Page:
New Zealand's high commissioner to Papua New Guinea says the autonomous province of Bougainville has become a hive of activity.
Marion Crawshaw toured the province last week, including visiting Buin in the south.
South Bougainville was for many years a no-go zone, but a reconciliation settlement there the year before last brought calm, and Ms Crawshaw told Don Wiseman the region is starting to make economic progress.
MARION CRAWSHAW: Bougainville overall is a very busy place, and I've noticed it getting busier in the visits that I've been making over the last three years. As far as right down in the south itself, since that reconciliation process the south has been really very peaceful. And in fact in my visit this time every one I spoke to said the south has been peaceful since that process was gone through.
DON WISEMAN: What about in terms of economic development down there? Are there visible signs of that?
MC: There are some signs. There are a lot more visible signs in Arawa, in the centre. Buin is quieter than Arawa. I stayed there in a guesthouse overnight. I was told there are three guesthouses there and they all do good business. The national government has opened a border development agencies office, so you've got customs there. Ships call in, apparently, and pick up cocoa and copra. And I was told that some people are making very good incomes out of particularly cocoa. There's a really busy market on Saturdays that's been going for a while. Apparently people come over from Solomons in boats to sell fish, and Buin on a Saturday morning is apparently a hive of activity.
DW: New Zealand's involvement in Bougainville does stretch back a long way in terms of its aid support. And something like this I guess is very much a fact-finding trip for a high commissioner. So have you been looking at other areas that New Zealand might look at putting aid into?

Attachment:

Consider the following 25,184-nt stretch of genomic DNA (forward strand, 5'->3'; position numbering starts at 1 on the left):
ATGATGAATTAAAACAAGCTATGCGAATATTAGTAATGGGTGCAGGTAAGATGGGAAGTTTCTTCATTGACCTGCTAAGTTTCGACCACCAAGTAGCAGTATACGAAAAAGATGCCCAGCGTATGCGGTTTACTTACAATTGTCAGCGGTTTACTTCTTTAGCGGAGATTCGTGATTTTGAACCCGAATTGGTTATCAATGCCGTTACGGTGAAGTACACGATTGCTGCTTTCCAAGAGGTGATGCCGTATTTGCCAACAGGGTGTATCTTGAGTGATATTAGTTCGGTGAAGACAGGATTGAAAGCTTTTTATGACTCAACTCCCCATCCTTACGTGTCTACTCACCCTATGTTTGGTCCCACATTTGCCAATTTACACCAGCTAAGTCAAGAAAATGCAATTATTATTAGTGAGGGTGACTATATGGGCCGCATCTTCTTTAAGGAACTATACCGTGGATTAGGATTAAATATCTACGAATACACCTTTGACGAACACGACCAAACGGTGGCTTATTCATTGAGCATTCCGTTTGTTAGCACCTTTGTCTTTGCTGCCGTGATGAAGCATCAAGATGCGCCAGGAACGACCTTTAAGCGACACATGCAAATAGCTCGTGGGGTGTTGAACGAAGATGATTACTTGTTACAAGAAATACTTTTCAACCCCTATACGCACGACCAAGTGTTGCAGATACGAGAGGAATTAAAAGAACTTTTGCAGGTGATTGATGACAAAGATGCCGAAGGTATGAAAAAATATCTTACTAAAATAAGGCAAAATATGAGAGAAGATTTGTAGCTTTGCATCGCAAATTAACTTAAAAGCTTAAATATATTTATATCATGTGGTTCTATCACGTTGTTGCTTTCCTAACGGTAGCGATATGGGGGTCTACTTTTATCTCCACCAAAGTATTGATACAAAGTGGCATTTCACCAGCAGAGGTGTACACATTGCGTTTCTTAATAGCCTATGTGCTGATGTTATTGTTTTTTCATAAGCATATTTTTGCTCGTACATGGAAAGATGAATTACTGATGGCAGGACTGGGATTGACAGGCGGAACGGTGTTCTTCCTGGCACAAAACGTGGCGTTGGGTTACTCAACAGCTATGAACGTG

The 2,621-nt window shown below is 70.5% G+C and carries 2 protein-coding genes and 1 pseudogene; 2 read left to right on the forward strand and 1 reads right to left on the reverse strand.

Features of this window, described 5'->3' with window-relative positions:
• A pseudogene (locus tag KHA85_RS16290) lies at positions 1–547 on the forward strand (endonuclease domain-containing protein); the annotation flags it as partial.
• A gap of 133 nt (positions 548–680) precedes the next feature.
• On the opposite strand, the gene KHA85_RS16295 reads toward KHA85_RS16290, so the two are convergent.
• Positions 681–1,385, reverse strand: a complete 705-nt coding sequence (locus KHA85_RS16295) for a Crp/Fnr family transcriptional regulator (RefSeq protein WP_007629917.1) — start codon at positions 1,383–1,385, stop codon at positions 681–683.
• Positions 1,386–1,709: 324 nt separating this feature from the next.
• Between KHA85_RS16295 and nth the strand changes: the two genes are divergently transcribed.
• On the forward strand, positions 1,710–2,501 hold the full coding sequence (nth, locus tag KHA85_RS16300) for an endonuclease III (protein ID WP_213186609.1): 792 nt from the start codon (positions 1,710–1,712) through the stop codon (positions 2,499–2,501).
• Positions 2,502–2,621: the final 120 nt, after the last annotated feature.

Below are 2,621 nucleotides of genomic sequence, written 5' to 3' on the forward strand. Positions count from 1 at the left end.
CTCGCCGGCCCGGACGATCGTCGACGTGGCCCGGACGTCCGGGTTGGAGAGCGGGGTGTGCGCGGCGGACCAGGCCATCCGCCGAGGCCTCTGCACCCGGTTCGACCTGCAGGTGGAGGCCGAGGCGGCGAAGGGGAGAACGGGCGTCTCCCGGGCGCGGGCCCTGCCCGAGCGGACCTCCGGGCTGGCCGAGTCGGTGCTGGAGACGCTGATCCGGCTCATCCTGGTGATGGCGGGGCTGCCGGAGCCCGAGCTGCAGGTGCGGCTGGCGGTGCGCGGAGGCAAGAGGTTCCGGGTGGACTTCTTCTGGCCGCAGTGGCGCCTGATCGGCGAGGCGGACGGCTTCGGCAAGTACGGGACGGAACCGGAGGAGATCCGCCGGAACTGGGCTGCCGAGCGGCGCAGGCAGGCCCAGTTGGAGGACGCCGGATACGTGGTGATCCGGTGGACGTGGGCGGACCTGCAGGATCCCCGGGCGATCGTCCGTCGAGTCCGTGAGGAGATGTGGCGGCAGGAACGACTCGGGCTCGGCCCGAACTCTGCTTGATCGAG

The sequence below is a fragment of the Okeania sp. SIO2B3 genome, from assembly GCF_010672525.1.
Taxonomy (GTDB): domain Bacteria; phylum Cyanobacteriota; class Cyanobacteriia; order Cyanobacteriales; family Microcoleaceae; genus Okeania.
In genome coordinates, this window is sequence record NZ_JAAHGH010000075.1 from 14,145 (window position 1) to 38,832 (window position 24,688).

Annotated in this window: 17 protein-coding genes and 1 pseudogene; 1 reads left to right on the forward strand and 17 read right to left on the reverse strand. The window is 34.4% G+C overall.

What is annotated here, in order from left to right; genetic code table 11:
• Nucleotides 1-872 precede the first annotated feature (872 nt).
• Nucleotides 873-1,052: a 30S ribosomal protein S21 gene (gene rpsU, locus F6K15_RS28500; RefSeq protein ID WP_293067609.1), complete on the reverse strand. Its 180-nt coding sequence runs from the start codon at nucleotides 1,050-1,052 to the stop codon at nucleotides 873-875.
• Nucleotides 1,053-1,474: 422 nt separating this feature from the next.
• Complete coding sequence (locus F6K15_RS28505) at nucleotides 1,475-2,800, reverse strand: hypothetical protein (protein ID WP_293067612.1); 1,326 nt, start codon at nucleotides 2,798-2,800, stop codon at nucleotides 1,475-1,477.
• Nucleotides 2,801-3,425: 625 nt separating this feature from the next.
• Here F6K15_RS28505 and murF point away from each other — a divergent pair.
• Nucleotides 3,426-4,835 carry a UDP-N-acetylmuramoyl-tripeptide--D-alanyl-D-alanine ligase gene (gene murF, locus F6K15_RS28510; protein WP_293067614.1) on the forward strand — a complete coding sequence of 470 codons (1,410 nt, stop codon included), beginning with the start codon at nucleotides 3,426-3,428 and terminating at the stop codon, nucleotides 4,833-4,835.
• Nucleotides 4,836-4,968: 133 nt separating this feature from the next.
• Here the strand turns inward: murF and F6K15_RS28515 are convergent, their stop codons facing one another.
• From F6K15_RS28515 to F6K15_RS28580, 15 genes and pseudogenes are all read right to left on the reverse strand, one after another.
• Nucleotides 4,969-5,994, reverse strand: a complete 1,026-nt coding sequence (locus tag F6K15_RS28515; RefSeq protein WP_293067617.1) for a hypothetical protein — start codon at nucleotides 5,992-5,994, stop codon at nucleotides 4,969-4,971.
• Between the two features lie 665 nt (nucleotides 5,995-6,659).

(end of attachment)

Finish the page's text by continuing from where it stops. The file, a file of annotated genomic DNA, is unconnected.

MC: Well, we work very closely with Australia and with the ABG in what we do in Bougainville. One of the main avenues we work together on is through a fund called the Governance Implementation Fund. And we are looking at the possibility of New Zealand providing some support to more efficient tax collection. So if we go ahead with this, the New Zealand Department of Inland Revenue would be involved. The New Zealand Department of Inland Revenue have had a very successful project doing similar sorts of things in Solomon Islands. The Bougainville one, of course, is always a little more complicated because you have a relationship with the national government in Port Moresby plus the ABG in Buka. But we have been going through some conversations with all the partners that would be involved in this. There are a few more steps to be gone through yet, but one of the things I wanted to do in my visit last week was at a very high level talk with people about their interests in this and how we might progress it.
DW: What's the interest level?
MC: There is huge enthusiasm for this, including, you might be surprised to know, from members of the business community who are keen to get their operations in order and consistent in enthusiasm to support the operation of the ABG.
DW: That would involve several staff from Inland Revenue going over.
MC: We're not really at the point of actually looking at the detail of everything that would be involved. The first step would be for the national government and the ABG to hold a tax summit in February next year. And then we would be looking to come in and support that work. And out of that summit we would look at what would happen next. We're expecting what we would be involved in would be education-focused, not enforcement focused.